An 18-year-old Muslim girl was the first victim to be laid to rest. Bano Rashid, a Kurdish immigrant from Iraq, was buried in a Muslim rite in Oslo after a church funeral service.
The service came as a person who was wounded in last week’s shooting rampage on Utoya island died, raising the death toll from the two attacks to 77.
The man who has admitted carrying out the shootings that killed 69 and setting off a bomb in central Oslo that killed eight, Anders Behring Breivik, was taken from prison yesterday to be quizzed by police for a second time. Police lawyer Paal-Fredrik Hjort Kraby said the 32-year-old remained calm and co-operative during the session.
Investigators believe he acted alone, after years of meticulous planning, and have not found anything to support his claims he is part of an anti-Muslim militant network plotting coups d’etat across Europe.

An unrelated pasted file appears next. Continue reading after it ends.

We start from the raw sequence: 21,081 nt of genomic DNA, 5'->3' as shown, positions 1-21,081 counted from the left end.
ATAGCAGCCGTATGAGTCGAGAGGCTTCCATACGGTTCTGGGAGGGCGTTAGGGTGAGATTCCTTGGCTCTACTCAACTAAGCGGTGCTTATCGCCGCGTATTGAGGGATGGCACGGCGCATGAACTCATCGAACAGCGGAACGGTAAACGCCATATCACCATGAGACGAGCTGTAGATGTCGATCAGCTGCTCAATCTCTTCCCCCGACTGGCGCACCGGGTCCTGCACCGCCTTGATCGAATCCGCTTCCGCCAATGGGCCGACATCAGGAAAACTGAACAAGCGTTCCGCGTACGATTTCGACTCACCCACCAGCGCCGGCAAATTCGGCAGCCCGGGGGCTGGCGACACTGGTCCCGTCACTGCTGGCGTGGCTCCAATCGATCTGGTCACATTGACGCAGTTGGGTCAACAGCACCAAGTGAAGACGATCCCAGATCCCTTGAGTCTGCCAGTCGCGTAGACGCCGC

In Britain, however, a former English Defence League activist has admitted his anti-Muslim blog entitled Richard The Lionhearted could have helped inform Breivik’s 1,500-page manifesto in which he justifies the atrocities and is understood to refer to a “mentor”.
Paul Ray, 35, said: “I am being implicated as his (Breivik’s) mentor. I definitely could have been his inspiration. It looks like that. But what he did was pure evil. I could never use what he has done to further my own beliefs. What he has done does not equate to anything I am involved in.”
Mr Ray’s comments came after Norway’s domestic intelligence chief said there was no evidence of links between Breivik, 32, and the English far right.
“Today it is one week since Norway was hit by evil,” Prime Minister Jens Stoltenberg said at yesterday’s memorial service at a community centre for Norway’s labour movement. The bullets were “aimed at the entire nation, Mr Stoltenberg said.